Washington, D.C. -
12/17/2004 - A new report from electionline.org, the nation’s leading source for nonpartisan and non-advocacy research and analysis on election reform, finds that the November 2 vote just barely cleared the “margin of litigation.”
“Election Reform Briefing 9: The 2004 Election” found that the problems that plagued the election, including faulty electronic voting equipment in North Carolina, missing absentee ballots in South Florida, long lines in Ohio and varying provisional vote casting and counting rules across the country probably would not have changed the outcome.
But the difficulties brought home to the rest of the country the notion that the problems of 2000 have yet to be solved. And in some cases, the fixes put in place might have sparked new issues at the polls as well. While data is still trickling in from states on the number of counted and uncountable votes, provisional ballots, absentee ballots and registration list accuracy, the data available as well as the reports from across the country from Election Day and its aftermath indicate that the election reform started four years ago is at a midpoint.
“The Help America Vote Act (HAVA) established the nationwide use of provisional ballots as a safeguard for voters who believed they were registered but whose names did not appear on registration rolls. Now, many voters wonder why ballots countable in one state were not in another,” said Sean Greene, electionline.org’s research director. “Likewise, while electronic voting systems were lauded by some voters, election officials and experts, several serious and well-publicized glitches reinforced the notion shared by computer security experts and others that paperless voting machines are not reliable.”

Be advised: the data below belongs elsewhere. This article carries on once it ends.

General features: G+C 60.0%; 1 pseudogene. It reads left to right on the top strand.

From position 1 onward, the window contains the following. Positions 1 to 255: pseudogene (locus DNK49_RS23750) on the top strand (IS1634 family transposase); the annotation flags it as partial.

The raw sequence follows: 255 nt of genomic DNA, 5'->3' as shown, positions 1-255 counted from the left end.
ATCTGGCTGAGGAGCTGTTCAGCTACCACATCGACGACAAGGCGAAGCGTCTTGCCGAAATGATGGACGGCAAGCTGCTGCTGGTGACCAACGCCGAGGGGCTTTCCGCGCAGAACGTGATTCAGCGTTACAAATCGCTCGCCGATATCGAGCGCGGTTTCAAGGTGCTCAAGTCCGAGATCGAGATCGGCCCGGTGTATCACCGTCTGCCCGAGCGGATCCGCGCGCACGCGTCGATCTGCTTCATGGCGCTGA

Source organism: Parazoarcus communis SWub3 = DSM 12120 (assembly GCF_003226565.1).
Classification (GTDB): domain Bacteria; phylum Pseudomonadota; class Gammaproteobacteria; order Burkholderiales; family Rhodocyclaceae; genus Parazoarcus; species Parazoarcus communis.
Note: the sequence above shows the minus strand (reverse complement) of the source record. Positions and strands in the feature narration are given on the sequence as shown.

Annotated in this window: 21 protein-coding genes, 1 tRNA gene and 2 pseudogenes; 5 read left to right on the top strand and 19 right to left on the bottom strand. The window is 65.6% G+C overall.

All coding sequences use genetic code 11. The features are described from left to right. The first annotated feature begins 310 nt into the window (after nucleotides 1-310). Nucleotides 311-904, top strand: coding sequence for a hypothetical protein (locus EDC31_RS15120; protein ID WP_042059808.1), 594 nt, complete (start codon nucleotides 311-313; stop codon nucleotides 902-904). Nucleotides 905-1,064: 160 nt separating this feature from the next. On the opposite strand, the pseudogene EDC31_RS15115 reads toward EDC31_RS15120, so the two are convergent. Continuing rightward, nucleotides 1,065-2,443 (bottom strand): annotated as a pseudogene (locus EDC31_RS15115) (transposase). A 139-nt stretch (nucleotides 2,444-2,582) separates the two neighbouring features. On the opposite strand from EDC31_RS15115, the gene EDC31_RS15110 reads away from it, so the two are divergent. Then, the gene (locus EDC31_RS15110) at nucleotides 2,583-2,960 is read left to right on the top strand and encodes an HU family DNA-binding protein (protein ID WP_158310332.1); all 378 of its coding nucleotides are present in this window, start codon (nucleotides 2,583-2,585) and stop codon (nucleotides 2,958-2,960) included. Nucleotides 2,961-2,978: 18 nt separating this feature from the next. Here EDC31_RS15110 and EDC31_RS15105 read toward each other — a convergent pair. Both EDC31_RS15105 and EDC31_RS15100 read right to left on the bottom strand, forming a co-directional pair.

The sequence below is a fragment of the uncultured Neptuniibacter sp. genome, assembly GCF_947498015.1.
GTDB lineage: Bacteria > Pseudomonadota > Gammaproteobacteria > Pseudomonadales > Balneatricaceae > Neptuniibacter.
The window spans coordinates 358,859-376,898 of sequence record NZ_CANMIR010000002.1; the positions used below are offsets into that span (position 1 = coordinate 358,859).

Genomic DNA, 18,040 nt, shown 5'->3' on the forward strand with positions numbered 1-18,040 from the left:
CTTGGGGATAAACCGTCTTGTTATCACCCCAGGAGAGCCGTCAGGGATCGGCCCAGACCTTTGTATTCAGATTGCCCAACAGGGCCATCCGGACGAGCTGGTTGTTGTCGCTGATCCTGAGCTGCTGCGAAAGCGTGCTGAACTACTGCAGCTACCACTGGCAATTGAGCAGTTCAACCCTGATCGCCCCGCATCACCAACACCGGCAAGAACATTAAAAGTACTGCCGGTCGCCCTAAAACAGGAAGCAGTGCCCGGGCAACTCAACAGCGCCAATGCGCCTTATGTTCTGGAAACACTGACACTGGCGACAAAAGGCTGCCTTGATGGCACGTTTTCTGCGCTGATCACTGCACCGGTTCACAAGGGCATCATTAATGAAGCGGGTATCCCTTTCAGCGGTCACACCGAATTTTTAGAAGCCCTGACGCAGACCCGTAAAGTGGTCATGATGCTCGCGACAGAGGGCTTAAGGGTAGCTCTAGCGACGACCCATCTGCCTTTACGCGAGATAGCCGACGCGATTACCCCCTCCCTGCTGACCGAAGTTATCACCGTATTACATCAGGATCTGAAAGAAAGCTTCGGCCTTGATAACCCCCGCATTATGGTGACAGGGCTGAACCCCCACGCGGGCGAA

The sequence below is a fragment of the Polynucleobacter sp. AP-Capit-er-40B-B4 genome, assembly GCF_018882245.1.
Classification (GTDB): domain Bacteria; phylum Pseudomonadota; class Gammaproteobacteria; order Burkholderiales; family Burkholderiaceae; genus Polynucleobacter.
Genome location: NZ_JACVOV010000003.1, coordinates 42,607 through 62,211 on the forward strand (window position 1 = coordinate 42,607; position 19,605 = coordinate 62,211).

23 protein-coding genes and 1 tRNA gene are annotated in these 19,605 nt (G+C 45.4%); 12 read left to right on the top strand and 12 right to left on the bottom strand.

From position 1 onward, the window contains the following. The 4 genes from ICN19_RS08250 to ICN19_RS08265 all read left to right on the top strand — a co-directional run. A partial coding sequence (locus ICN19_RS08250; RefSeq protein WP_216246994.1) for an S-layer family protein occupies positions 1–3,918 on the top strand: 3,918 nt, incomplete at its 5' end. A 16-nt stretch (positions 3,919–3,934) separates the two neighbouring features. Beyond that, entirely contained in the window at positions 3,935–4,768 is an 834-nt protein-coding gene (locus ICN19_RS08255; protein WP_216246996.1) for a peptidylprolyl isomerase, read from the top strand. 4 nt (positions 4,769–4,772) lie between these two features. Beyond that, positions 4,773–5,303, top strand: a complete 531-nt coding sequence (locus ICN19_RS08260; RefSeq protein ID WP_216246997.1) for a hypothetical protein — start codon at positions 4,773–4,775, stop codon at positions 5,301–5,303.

Among the findings:
• More Americans than ever before – an estimated 30 million – lived in jurisdictions using electronic voting machines at polling places on November 2. But reports of sharply reduced under-votes in Florida and Georgia were countered with troubling indications of problems elsewhere.
• Thirty states reported more than 1.2 million provisional ballots were cast. They also provided statistics indicating stark variations between equally populous states on the number of provisional ballots distributed and counted. In some states, provisional ballots were distributed to voters lacking requisite identification. In others, ballots were accepted after Election Day if voters filled in missing information on registration applications. Variations in provisional voting practices, the report found, were not only state to state, but county to county.
• Early and absentee voting was used by greater numbers of voters than ever before. Long lines plagued early voting in Florida, as unprecedented numbers of voters decided to avoid what they feared would be even more prolonged waits on Election Day. Some waits exceeded six hours in Broward and Miami-Dade counties. Long lines on Election Day will likely prompt changes in Ohio, a state that currently does not allow either early voting at polling places or no-excuse absentee voting.
• Record numbers of election observers crowded the perimeter of polling places in battleground states. By in large, their presence was beneficial to the process, the analysis noted, as poll observers solved problems for voters and election officials and helped some voters with complaints over procedures or treatment from poll workers during the process.
The report also notes that some of the problems at polling places in 2004 could at least partially be alleviated by 2006 – a deadline for states to meet HAVA mandates for accessible voting systems, statewide voter registration databases and machine overhauls in states that chose to accept federal punch-card and lever-machine buyout money. But the issues raised in the election will continue to drive changes in next year’s legislative sessions and beyond.
“This report offers an early look at the election administration issues will be critical in the coming years,” Greene said. “Long lines at polls will prompt investigations, machine glitches could alter state and local buying decisions while provisional voting confusion could spur rethinking of national standards for the practice. Last month’s vote indicated to just about everyone interested in the issue that work remains to be done until we have a voting system that lives up to the expectations of our democracy.”Pew is no longer active in this line of work, but for more information, please visit electionline.org.